India’s plan to remove millions of older polluting cars from its roads in an effort to clear some of the world’s most toxic air looks set to face several challenges with a new survey showing the majority of vehicle owners aren’t interested in trading in their automobile based on age.
Some 57 per cent of 10,543 vehicle owners surveyed by LocalCircles say whether a car should be removed from service or not should depend on miles on the odometer rather than age. The government last year mandated that personal vehicles more than 20 years old and commercial vehicles more than 15 years old will need to undergo fitness tests in order to remain on the road.
In addition, just over half of consumers surveyed said they’re planning to reduce the number of cars they own because they believe India’s cash-for-clunkers policy will make it more expensive to keep an old vehicle. Authorities have made auto fitness tests more expensive since April, with owners of cars that are older than 15 years now having to spend eight times more to renew their registration.
The public’s lack of interest in getting rid of polluting vehicles is a potential setback for India’s ambitions to turn net carbon zero by 2070. Recycling old cars is crucial for India to cut emissions considering the take up of electric vehicles is lagging due to sparse charging networks and the high price of battery-powered transport. The nation’s Centre for Science and Environment forecasts that by 2025, India will have as many as 20 million old vehicles nearing the end of their lives, causing huge environmental damage.
Prime Minister Narendra Modi’s administration has said it expects the program to attract fresh investment of more than 100 billion rupees ($1.3 billion) and curb the nation’s dependency on other countries for metals. Modi has said scrapping end-of-life vehicles in India is currently not productive because precious metals aren’t recycled and the energy recovery is close to nothing.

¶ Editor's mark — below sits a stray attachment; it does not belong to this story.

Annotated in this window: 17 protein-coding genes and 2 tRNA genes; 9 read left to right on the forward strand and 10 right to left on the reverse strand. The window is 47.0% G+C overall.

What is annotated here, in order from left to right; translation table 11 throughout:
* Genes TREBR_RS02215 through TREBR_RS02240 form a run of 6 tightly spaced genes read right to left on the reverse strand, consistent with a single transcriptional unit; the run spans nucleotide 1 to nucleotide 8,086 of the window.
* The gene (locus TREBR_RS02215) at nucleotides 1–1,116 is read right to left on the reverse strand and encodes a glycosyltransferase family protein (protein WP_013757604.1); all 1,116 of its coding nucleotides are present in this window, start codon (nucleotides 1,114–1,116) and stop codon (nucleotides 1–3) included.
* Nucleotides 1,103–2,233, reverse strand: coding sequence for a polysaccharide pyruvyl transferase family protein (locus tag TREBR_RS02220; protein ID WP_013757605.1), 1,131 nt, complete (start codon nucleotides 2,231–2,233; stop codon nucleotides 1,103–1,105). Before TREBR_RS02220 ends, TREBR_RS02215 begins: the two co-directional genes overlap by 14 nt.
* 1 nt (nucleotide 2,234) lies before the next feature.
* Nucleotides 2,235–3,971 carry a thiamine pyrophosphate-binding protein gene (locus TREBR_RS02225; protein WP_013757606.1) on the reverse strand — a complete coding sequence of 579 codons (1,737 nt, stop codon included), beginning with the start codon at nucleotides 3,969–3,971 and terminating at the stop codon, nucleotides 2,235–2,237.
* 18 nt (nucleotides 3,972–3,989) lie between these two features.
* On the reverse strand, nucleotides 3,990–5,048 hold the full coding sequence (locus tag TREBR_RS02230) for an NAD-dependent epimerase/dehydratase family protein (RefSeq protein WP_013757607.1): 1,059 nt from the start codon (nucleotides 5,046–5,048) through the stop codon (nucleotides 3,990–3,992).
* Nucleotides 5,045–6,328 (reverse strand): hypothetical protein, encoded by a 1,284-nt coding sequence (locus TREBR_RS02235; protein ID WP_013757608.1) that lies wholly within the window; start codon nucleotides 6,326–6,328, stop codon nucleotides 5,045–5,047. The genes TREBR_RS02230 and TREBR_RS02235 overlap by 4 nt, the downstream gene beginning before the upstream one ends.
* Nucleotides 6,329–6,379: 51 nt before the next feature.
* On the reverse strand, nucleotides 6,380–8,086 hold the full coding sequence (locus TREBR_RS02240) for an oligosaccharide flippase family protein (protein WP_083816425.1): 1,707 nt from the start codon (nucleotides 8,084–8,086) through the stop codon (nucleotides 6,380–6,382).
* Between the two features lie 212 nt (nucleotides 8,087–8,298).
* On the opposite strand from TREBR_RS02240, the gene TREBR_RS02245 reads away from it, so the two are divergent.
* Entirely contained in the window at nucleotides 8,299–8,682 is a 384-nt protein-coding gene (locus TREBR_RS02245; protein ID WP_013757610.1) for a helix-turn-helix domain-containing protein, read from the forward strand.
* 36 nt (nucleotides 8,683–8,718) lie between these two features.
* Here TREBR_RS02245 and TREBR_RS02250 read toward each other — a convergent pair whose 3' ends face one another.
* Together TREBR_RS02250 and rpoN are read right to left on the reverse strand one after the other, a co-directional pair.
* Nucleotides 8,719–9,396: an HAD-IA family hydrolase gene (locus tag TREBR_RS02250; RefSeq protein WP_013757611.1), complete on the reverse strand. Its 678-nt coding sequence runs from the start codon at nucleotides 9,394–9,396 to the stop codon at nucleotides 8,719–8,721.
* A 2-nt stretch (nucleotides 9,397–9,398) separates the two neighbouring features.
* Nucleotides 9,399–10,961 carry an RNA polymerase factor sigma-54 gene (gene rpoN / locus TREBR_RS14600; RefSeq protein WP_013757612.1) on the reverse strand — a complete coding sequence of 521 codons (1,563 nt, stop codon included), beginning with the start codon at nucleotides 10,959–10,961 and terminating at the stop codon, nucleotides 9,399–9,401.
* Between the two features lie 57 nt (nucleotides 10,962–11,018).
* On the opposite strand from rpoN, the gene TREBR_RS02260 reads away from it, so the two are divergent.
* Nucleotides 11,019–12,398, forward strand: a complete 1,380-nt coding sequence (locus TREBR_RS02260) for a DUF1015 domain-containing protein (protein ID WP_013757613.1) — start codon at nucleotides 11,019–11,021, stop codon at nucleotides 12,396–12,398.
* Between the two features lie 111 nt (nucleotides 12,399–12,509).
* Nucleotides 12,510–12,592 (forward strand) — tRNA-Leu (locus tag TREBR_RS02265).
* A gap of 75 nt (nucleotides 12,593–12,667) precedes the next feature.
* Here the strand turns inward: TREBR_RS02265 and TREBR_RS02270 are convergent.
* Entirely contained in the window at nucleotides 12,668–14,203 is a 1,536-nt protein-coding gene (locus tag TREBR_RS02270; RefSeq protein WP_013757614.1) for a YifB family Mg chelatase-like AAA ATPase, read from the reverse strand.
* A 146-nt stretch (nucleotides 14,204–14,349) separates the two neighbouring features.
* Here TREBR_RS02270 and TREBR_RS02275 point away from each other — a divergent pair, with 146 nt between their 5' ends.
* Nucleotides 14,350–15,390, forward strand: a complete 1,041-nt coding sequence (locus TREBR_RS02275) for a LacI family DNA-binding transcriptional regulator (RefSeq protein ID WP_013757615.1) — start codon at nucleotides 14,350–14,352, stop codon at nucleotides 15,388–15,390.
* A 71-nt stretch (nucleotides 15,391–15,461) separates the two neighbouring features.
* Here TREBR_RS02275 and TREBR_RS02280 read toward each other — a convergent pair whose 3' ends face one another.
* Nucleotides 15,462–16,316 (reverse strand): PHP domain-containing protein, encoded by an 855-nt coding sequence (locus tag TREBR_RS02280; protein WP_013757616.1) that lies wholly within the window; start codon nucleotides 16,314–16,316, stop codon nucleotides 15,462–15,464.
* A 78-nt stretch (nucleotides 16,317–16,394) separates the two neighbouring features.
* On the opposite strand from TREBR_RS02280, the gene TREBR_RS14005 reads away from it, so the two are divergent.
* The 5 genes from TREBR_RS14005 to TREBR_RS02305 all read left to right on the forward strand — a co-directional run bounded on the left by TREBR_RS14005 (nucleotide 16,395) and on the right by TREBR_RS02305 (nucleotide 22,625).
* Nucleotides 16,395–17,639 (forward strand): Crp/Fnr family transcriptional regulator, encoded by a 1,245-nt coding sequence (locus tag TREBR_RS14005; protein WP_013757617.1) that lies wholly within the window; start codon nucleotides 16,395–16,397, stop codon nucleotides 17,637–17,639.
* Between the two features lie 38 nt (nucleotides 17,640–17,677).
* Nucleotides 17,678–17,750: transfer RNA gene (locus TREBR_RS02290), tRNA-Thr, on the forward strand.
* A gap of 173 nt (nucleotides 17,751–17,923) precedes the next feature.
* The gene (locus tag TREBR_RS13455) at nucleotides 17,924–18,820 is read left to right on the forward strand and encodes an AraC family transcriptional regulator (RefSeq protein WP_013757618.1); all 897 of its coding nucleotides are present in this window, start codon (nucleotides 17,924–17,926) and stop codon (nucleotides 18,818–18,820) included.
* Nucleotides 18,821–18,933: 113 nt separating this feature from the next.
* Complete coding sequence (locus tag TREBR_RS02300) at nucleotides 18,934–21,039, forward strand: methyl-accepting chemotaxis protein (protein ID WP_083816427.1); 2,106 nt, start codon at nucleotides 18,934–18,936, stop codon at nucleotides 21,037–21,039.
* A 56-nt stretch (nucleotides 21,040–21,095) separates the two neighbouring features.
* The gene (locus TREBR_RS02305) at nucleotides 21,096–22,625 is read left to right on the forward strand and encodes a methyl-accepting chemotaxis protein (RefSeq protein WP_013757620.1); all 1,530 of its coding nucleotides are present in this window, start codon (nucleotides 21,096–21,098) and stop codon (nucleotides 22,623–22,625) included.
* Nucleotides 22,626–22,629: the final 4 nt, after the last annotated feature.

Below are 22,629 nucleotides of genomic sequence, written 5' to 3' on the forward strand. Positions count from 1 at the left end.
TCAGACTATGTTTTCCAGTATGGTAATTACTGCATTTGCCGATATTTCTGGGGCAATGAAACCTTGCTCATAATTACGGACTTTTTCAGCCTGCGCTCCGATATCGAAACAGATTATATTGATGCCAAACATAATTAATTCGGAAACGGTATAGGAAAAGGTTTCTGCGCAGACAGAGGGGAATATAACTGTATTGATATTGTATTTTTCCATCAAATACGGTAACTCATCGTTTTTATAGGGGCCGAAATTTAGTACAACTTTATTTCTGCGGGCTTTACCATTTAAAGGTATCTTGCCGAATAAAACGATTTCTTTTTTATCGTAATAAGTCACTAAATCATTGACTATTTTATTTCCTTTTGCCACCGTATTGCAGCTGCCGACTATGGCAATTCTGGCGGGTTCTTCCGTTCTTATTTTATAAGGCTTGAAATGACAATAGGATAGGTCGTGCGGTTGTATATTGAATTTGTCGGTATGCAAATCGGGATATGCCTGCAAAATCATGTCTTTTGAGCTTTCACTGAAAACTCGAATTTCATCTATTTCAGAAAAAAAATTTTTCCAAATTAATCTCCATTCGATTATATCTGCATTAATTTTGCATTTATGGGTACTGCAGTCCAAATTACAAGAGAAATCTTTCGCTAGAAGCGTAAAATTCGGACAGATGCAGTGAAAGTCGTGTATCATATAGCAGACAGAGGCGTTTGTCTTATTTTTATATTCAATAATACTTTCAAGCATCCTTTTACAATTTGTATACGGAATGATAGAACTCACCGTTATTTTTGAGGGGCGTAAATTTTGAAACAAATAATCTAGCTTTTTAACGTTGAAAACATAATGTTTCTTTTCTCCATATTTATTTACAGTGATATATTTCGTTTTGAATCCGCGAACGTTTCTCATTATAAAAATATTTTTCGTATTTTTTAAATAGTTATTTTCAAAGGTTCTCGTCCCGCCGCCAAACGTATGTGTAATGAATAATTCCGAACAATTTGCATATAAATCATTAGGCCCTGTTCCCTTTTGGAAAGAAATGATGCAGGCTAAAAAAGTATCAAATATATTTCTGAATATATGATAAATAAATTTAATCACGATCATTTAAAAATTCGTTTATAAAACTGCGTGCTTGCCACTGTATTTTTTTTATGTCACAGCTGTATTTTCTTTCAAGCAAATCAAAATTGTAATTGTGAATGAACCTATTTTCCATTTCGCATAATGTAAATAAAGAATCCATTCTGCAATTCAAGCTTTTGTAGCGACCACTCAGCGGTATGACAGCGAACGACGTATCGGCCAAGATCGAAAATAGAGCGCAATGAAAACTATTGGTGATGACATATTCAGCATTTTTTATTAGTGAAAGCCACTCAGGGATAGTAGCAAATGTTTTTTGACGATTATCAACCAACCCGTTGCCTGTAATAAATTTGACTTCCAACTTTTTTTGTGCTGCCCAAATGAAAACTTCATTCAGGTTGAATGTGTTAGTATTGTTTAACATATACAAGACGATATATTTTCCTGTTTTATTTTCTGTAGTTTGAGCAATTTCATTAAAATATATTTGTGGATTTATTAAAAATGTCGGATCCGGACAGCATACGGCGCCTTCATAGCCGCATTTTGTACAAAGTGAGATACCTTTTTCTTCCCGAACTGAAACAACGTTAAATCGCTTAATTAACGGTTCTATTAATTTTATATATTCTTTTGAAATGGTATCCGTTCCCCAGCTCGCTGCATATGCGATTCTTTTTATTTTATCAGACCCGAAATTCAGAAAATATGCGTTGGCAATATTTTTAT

Automakers however appear to be siding with the public.
“Age is not a good criteria for scrapping a vehicle,” Maruti Suzuki India Ltd. Chairman R.C. Bhargava said in an interview. “The logic has to be the car’s ability to ply roads safely so it doesn’t put other road users in danger. A vehicle gets scrapped when the user finds it isn’t economical to repair it to get a fitness certificate.”
Personal vehicles should undergo fitness tests every three years at least, Bhargava said. In India, when a car goes on the road there’s typically no further inspection to check whether safety standards that were prescribed at the time of sale are being met. A large number of accidents happen because of defects in vehicles that aren’t periodically certified as fit, he said.
India also needs more large scrapping centers with recycling currently dominated by informal small-scale units. Maruti Suzuki and Toyota Tsusho Corp. have jointly set up a facility with an investment of 440 million rupees to scrap and recycle over 24,000 end-of-life vehicles annually. Mahindra MSTC Recycling Pvt., which has a recycling facility in Pune, is building four more scrapping units in the western state of Maharashtra with a capacity of 40,000 vehicles annually.